A little cure for the Monday Blues

As might be obvious from some of my posts, I do have a day job — in the field of Medicare insurance — and from October 15 to December 7 every year, it’s the annual enrollment period, or what we like to refer to as our tax season.

So… I’ve been working seven days a week, plus overtime most days, and it’s not going to let up for a while, and this can have an effect on keeping up with the regular publishing schedule.

Don’t worry — The Saturday Morning Post installments of The Rêves are written and scheduled well into March, and the Friday Free-for-All questions are actually easy to do because they’re prompted.

But I might be doing more recycling or shorter mid-week posts up to Thanksgiving, at which point I’ll have a special treat as I bring back a month-long feature from last year’s holidays.

Meanwhile, I wanted to give a shout-out and a plug to an incredibly talented young actor, comedian, singer, writer, dancer, improviser, Disney park super-fan, and all-around swell guy I know: Zach Timson.

Some of you might even know him from a little online thing called the Who Was? Show. (In that clip, he shows up briefly as Henry VIII.)

Anyway, I’m fortunate enough to know him IRL through ComedySportz, and his talent, despite his youth, never ceases to blow me away. Here’s just one sample.

His big ambition is to one day be a cast member on SNL, and if it’s still around, I have no doubt that he would be if he makes the right connections. If you liked the clip above, do yourself a favor and go browse around his other videos.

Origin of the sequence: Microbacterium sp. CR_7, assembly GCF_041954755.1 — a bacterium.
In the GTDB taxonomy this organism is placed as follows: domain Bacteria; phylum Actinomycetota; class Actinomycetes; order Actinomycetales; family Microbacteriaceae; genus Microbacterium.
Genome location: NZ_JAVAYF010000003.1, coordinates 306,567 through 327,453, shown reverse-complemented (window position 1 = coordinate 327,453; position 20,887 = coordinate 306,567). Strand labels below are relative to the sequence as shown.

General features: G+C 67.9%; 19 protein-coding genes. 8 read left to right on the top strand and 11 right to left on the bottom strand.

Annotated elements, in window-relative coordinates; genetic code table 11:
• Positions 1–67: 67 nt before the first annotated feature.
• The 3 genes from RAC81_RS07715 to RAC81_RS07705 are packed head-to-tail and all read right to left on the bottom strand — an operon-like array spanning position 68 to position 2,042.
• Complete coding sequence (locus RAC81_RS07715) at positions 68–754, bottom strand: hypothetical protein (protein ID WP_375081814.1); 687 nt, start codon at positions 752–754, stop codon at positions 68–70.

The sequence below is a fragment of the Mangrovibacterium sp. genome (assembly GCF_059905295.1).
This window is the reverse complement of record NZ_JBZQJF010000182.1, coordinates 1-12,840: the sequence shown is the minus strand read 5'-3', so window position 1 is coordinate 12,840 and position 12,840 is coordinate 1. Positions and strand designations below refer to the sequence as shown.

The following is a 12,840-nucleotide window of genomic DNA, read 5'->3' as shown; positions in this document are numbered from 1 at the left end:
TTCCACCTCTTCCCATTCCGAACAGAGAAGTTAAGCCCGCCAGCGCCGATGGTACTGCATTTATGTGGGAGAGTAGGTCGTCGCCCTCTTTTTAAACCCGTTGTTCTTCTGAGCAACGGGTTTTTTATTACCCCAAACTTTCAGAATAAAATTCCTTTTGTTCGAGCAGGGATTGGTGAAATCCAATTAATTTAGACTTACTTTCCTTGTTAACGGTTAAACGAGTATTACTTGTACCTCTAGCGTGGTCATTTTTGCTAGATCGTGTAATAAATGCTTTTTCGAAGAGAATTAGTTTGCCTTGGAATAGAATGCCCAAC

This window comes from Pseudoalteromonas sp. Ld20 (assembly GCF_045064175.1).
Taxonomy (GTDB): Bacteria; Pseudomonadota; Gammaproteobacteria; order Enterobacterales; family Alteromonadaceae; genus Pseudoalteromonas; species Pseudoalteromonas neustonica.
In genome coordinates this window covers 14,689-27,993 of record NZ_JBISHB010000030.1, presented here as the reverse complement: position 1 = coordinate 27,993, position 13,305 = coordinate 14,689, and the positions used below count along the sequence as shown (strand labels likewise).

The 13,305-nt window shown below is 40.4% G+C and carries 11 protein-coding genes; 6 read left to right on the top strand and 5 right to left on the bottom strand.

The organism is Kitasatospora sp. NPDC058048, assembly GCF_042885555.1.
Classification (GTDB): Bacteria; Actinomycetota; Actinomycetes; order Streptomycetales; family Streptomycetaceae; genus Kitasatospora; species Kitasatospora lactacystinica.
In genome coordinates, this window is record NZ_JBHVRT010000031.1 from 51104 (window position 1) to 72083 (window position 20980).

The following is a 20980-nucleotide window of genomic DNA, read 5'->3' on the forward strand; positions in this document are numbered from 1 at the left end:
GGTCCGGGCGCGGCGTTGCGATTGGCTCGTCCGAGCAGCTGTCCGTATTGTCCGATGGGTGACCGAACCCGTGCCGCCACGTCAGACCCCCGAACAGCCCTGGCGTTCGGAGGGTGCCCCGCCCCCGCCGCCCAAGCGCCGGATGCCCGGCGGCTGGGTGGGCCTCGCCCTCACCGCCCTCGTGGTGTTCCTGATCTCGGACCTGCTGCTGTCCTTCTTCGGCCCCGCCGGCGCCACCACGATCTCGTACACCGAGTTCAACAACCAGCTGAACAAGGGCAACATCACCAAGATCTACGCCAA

Oh. Did I mention that he is one of the most amazing voice impressionists I have ever heard? If he doesn’t make it on SNL, he could still be the Rich Little, Billy Crystal, (insert famous impressionist here) of his generation.

I was fortunate, in the days before the lockdown, to meet a wide range of people via ComedySportz, from our College League on up to senior members of the company and those I played with in Rec League.

But the most important thing it taught me was that you should never discount someone’s ability to teach you just because of outer appearances like age (lack of or too much), physical ability or disability, or experience or ability in actually doing improv.

That last one might seem paradoxical, but sometimes it takes seeing something done… I don’t want to say “wrong,” so maybe I’ll just say “not well,” in order to make you understand how to do it better.

I certainly learned that one in trying to help beginning writers improve their work over many years. The ones who taught me the most were, again paradoxically, the ones who seemed to learn the least from me.

Of course, when a master of their craft walks into the room and starts teaching, it’s obvious in a second, and I have also learned over the years from many brilliant mentors, like the late Jerry Fey, who guided me from being a novice writer to a produced and award-winning playwright in a very prestigious regional theatre, or Rick Steadman, who got me into and then made me reasonably good at improv.

Which is the long way around of saying that Zach — and all of his teammates on the college league — have taught me a lot (as mentors) about doing improv, how to be funny, how to relax and just have fun on stage. But if I’d ever looked at any of them and thought, “Yeah, they’re just kids. What do they know?” I never would have learned a thing.

Listen always to the generations above and below yours. The elders have experience, while the youth have passion. Unite the two of those in yourself, and oh, the places you’ll go.

Image courtesy of Pixy#Org via CC0 1.0 license.

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